Does Tesla's surge make sense? Strong outlook and speculative speculation opened in March 7

More importantly, Tesla’s Shanghai Super plant was completed and put into operation in just one year, officially producing the Model 3 and starting the Model Y next year. Musk was “very grateful to China” and even danced at the Shanghai delivery site. Not only does this mean that Tesla’s undercapacity is cured completely, but it also means that tesla’s two models can open up the huge Chinese market at a lower price when they are localised. China is the world’s largest market for new energy vehicles, but the Chinese market currently accounts for only 13% of Tesla’s revenue and there is plenty of room for growth. Tesla’s share price is also entering a steady upward path after delivery at the Shanghai Super plant began. In addition to the Shanghai plant, which has already been completed and put into operation, Tesla’s Berlin plant is also under intense planning and is expected to start production of batteries and vehicles next year.

In addition to the popular economy sedan Model 3, the model, which went on sale early in March, is a big plus for Tesla’s future. Model Y and Model 3 share three-quarters of the components, but are priced higher than the Model 3, which means Tesla can get more profit margins. Tesla, on the other hand, has opened up a huge new market. The avant-garde electric pickup Cybertruck received 200,000 orders three days after its launch, not only the world’s second-largest car segment, but also the hottest-selling mainstream model in the U.S. The U.S. market sold 2.9 million pickup trucks in 2018.

A multi-air melee

Come back to the question, and while Tesla has come out of its long-term predicament and entered a stable growth space and opened up a whole new market, can its fundamentals hold up a market capitalisation of hundreds of billions of dollars? While Tesla has a market capitalisation of more than twice as much as GM and Ford, it delivers less than 400,000, a fraction of GM’s and Ford’s more than 10 million deliveries.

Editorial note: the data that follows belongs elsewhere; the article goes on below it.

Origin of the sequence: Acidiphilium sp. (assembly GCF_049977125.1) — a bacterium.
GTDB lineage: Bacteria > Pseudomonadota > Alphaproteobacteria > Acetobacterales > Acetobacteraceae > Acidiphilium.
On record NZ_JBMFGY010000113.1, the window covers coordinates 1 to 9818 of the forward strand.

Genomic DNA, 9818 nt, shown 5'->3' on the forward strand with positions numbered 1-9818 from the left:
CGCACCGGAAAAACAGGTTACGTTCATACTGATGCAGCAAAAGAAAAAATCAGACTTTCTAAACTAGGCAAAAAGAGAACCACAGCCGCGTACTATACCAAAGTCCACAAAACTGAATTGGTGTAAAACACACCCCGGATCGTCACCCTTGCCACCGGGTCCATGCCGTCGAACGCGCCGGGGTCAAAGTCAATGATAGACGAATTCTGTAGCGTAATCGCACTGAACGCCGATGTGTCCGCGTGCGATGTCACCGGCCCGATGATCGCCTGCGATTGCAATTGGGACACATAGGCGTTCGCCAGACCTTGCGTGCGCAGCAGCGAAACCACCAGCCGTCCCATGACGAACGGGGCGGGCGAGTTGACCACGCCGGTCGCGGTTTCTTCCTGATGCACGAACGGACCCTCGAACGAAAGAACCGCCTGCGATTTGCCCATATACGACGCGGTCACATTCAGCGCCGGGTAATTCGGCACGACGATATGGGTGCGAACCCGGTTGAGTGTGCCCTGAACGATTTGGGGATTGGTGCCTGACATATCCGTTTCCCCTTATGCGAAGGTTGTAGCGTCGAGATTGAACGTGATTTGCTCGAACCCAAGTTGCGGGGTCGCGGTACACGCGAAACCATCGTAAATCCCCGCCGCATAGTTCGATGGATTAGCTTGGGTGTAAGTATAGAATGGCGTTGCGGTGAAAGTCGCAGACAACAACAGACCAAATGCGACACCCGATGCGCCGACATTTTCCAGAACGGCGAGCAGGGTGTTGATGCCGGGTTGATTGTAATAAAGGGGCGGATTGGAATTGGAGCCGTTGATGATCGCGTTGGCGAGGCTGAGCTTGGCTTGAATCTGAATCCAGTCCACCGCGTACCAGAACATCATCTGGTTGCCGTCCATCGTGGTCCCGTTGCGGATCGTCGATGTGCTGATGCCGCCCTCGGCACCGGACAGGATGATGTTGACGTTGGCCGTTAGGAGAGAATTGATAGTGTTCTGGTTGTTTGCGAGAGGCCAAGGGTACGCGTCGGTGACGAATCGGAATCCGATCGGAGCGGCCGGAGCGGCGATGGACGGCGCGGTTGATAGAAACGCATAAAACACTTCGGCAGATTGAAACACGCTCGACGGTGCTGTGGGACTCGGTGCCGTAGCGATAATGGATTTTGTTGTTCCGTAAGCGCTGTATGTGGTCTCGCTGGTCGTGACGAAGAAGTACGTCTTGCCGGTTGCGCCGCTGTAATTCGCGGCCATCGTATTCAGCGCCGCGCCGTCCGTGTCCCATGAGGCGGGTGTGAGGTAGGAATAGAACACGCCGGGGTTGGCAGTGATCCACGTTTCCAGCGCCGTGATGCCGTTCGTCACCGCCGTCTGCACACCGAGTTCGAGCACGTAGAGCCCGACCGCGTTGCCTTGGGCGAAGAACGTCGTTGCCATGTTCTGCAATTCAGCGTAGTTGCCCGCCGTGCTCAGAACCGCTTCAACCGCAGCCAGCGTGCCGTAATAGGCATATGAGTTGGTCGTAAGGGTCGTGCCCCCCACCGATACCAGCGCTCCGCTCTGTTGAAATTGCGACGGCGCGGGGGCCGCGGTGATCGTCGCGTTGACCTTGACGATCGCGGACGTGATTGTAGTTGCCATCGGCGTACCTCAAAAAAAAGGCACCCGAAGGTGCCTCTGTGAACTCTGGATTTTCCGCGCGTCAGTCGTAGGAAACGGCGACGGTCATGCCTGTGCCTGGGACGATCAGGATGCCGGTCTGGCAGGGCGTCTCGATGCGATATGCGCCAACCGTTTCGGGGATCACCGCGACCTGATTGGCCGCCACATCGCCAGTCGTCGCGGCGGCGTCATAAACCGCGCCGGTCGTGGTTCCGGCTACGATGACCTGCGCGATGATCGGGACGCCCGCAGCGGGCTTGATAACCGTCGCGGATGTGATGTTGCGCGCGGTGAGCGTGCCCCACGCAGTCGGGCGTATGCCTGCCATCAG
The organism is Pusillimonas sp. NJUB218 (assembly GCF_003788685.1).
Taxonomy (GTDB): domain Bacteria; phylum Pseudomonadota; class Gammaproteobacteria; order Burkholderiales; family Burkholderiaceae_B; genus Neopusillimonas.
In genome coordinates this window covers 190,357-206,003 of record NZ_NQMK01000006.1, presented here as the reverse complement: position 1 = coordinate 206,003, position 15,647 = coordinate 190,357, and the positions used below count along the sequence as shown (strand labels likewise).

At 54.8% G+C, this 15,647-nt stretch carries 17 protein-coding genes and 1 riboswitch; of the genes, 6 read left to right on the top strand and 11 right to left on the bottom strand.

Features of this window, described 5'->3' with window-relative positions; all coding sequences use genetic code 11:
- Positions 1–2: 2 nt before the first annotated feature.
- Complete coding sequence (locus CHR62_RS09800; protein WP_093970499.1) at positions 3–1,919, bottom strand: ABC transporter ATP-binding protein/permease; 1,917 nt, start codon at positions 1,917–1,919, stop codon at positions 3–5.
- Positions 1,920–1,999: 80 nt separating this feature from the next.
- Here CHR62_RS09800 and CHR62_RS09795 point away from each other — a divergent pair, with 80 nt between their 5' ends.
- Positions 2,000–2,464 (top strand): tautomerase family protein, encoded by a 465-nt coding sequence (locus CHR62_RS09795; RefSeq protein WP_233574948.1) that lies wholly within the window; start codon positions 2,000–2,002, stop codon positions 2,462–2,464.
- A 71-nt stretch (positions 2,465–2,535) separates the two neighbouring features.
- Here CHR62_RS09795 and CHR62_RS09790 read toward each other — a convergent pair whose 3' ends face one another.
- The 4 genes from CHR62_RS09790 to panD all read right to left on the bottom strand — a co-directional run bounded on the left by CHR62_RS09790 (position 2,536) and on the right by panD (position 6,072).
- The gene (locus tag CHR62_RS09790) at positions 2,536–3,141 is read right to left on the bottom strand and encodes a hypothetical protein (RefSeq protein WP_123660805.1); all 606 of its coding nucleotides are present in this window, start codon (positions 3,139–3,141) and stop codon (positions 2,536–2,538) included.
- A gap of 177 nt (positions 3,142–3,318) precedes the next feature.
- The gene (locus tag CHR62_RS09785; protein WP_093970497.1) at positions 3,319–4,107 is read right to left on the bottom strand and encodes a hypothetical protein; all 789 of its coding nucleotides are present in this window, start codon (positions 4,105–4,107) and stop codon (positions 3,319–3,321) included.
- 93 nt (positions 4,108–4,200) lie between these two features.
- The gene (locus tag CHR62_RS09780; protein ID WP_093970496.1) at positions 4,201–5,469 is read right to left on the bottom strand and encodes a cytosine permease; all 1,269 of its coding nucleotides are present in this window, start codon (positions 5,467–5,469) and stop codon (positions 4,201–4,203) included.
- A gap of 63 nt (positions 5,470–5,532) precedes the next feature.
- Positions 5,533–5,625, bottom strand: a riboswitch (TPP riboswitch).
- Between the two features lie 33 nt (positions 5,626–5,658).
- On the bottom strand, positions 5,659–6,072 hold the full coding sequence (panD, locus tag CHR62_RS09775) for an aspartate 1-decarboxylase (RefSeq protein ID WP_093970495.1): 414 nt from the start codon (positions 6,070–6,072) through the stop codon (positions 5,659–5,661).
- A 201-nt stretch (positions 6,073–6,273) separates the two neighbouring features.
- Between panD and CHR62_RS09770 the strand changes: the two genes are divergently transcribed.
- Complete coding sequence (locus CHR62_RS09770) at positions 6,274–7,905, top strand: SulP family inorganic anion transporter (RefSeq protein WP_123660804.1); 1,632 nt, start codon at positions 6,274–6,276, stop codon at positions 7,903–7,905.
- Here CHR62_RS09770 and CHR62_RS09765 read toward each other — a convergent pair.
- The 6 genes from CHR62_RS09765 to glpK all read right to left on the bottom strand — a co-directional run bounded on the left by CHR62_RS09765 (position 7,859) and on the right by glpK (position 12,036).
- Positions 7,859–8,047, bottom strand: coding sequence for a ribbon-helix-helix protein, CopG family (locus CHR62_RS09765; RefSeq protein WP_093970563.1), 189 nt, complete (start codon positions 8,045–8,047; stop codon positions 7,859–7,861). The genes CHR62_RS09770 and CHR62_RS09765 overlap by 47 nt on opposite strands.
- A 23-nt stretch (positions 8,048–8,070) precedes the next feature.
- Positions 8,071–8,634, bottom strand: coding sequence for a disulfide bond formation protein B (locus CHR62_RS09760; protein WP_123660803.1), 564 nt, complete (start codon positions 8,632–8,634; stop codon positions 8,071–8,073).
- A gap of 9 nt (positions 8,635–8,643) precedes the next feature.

Traditional p/es ity and market-to-earnings ratios don’t apply to stocks like Tesla, and investors value the future growth space in the electric car market that Tesla represents and the market share tesla occupies. Although the electric car market is slowing down due to immature battery technology and government subsidies (u.S. EV grew by only 9% last year), there is still plenty of room for growth in the long run, with electric cars accounting for just 2.2% of the global auto market in 2019. Major traditional auto makers are also seriously building new models to join the market. Japan’s Fuji data predicts that the global all-electric car market will grow from 1.3 million in 2018 to 22 million vehicles in 2035, and Tesla has taken a clear lead and brand advantage. Last year 300,000 Model 3s were shipped, even accounting for 14% of the global electric car market in 2019. In the U.S. all-electric car market, Tesla’s market share is even more than three-quarters.

But what’s more undeniable is that behind Tesla’s surge and plunge, the more push is from speculative money than investors who are bullish on the outlook. Tesla has been the biggest bear in the U.S. stock market, but as the stock price rose steadily at the end of last year, shorts were forced to make up their positions en masse at the start of the year, leading to a shortage of stock supply and forcing the closing of positions to soar. Shorts have lost more than $8 billion so far this year, according to S3 Partners, a market research firm. On the other hand, the bulls that drive up share prices are making a lot of money. In Wall StreetBet’s Reddite group, a long-term man posted a screenshot of a call option he put in for Tesla at the end of last month for $126,000, which was valued at $4.3 million on Tuesday. A user of the trading platform Robinhood also earned a return of up to 26 times in a month through call options. And Tesla’s share price plunge on Wednesday is more likely to be the bulls starting to cash out.

While Tesla’s share price has soared, Wall Street analysts have remained calm. Wall Street’s target price for Tesla is just $470, according to Bloomberg data. Only seven analysts gave a “buy” rating, 12 gave a “hold” rating and 18 gave a “sell” rating.

Does Tesla's surge make sense? Strong outlook and speculative speculation opened in March 7

In The current high share price of Tesla, the fundamentals and speculators are pushing for three or seven, or four six? It doesn’t matter, Tesla has always been a hot stock for speculators. Even for long-term holdings, the current price is a bit high, and short-term speculation requires more caution. Citron, a well-known short-sing agency, has even publicly said that while they promise never to short Tesla, tesla has become a Wall Street casino and that musk would be tempted to short the stock if he was a fund manager himself. (Zheng Jun)